CDC has provided the information on this page because it may be of interest to you. CDC does not necessarily endorse the views or information presented. CDC cannot answer personal medical questions. Please talk to your health care professional about specific questions concerning appropriate care, treatment, or other medical advice.
No two people with an FASD are exactly alike. FASDs can include physical or intellectual disabilities, as well as problems with behavior and learning. These symptoms can range from mild to severe. Treatment services for people with FASDs should be different for each person depending on the symptoms.
Early Intervention Services
There is no cure for FASDs, but research shows that early intervention treatment services can improve a child's development. Early intervention services help children from birth to 3 years of age (36 months) learn important skills. Services include therapy to help the child talk, walk, and interact with others. Therefore, it is important to talk to your child's doctor as soon as possible if you think your child has an FASD or other developmental problem.
Even if your child has not received a diagnosis, he or she might qualify for early intervention treatment services. The Individuals with Disabilities Education Act (IDEA) says that children younger than 3 years of age who are at risk of having developmental delays may be eligible for services. The early intervention system in your state will help you have your child evaluated and provide services if your child qualifies.
In addition, treatment for particular symptoms, such as speech therapy for language delays, often does not need to wait for a formal diagnosis.
Studies have shown that some protective factors can help reduce the effects of FASDs and help people with these conditions reach their full potential.1 Protective factors include:
- Early diagnosis
A child who is diagnosed at a young age can be placed in appropriate educational classes and get the social services needed to help the child and his or her family. Early diagnosis also helps families and school staff to understand why the child might act or react differently from other children sometimes.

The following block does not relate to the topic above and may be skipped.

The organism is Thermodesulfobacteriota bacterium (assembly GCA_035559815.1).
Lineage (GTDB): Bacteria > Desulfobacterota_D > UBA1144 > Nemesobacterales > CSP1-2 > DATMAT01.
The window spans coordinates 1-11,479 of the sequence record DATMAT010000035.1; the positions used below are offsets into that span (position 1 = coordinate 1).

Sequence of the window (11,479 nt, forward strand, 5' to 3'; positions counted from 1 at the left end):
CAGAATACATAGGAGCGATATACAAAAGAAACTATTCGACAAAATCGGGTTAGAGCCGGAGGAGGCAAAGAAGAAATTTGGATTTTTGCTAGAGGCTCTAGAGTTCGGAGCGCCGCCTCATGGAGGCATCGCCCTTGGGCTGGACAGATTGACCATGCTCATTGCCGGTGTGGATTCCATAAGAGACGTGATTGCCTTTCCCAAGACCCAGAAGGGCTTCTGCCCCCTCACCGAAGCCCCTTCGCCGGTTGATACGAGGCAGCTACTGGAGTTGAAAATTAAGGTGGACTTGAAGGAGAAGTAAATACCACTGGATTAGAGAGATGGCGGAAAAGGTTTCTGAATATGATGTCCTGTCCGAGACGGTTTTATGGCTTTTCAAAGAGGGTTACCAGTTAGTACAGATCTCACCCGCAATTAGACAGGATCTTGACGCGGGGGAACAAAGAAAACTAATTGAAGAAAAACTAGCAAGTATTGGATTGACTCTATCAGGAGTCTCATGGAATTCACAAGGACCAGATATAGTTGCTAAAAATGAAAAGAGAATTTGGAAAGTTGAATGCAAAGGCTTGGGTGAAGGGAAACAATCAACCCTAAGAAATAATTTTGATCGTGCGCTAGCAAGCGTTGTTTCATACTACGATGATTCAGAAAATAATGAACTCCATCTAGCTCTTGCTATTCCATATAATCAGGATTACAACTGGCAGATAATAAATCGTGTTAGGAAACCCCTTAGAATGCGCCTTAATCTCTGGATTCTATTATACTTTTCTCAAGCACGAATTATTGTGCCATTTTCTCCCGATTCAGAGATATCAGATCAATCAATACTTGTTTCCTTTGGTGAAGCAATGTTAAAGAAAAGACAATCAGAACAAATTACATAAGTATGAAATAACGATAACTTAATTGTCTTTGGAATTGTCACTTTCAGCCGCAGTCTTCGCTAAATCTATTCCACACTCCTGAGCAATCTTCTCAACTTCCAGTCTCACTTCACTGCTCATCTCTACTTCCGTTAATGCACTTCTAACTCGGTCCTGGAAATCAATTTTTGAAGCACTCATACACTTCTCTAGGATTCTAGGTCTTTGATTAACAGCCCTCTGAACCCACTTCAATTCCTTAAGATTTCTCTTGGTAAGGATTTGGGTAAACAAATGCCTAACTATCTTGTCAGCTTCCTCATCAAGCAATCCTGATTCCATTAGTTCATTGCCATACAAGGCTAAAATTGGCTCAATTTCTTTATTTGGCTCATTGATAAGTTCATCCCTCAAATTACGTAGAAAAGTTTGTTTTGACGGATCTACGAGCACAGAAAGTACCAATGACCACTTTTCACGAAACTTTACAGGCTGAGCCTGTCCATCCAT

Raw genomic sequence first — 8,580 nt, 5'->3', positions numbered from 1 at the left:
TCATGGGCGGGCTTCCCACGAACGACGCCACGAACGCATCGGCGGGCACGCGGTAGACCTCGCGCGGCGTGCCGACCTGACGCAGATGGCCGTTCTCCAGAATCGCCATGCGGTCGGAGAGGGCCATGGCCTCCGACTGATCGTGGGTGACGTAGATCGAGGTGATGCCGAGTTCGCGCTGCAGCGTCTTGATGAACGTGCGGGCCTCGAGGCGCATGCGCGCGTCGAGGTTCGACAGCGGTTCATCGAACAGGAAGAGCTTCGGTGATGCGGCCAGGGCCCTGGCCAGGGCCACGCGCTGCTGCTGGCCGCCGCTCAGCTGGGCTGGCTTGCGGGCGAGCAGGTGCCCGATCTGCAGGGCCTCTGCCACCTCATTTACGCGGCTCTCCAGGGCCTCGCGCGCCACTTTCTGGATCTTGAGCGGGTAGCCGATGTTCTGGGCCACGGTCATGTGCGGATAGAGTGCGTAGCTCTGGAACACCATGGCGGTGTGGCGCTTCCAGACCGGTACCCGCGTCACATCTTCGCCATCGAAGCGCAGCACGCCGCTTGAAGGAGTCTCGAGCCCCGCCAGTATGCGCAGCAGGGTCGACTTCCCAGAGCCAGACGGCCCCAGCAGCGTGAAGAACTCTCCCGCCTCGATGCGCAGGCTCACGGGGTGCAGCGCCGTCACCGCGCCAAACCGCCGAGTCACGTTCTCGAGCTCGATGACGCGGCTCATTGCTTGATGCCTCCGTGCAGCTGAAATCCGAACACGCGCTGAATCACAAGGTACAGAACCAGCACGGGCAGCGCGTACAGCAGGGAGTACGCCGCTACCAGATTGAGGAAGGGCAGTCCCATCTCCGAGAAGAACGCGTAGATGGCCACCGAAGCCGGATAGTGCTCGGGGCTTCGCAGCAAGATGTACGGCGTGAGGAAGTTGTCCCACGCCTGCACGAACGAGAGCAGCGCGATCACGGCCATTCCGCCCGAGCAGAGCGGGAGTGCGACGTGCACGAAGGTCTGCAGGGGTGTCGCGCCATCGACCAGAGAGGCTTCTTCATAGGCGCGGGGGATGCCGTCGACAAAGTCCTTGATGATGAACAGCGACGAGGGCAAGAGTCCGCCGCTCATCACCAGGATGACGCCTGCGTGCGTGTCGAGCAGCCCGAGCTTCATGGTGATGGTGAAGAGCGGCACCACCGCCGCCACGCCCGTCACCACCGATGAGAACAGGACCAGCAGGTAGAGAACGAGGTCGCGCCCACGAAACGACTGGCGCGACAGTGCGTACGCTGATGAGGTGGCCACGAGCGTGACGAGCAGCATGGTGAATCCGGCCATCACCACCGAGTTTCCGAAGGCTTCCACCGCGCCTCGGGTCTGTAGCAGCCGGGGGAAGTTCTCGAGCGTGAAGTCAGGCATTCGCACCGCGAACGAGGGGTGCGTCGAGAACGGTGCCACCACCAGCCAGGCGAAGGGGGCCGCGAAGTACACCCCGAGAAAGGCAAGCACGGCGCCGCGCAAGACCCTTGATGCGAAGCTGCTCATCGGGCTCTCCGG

- Involvement in special education and social services
Children who receive special education geared towards their specific needs and learning style are more likely to reach their full potential. Children with FASDs have a wide range of behaviors and challenges that might need to be addressed. Special education programs can better meet each child's needs. In addition, families of children with FASDs who receive social services, such as counseling or respite care have more positive experiences than families who do not receive such services.
- Loving, nurturing, and stable home environment
Children with FASDs can be more sensitive than other children to disruptions, changes in lifestyle or routines, and harmful relationships. Therefore, having a loving, stable home life is very important for a child with an FASD. In addition, community and family support can help prevent secondary conditions, such as criminal behavior, unemployment, and incomplete education.
- Absence of violence
People with FASDs who live in stable, non-abusive households or who do not become involved in youth violence are much less likely to develop secondary conditions than children who have been exposed to violence in their lives. Children with FASDs need to be taught other ways of showing their anger or frustration.
Types of Treatments
Many types of treatments are available for people with FASDs. They can generally be broken down into five categories: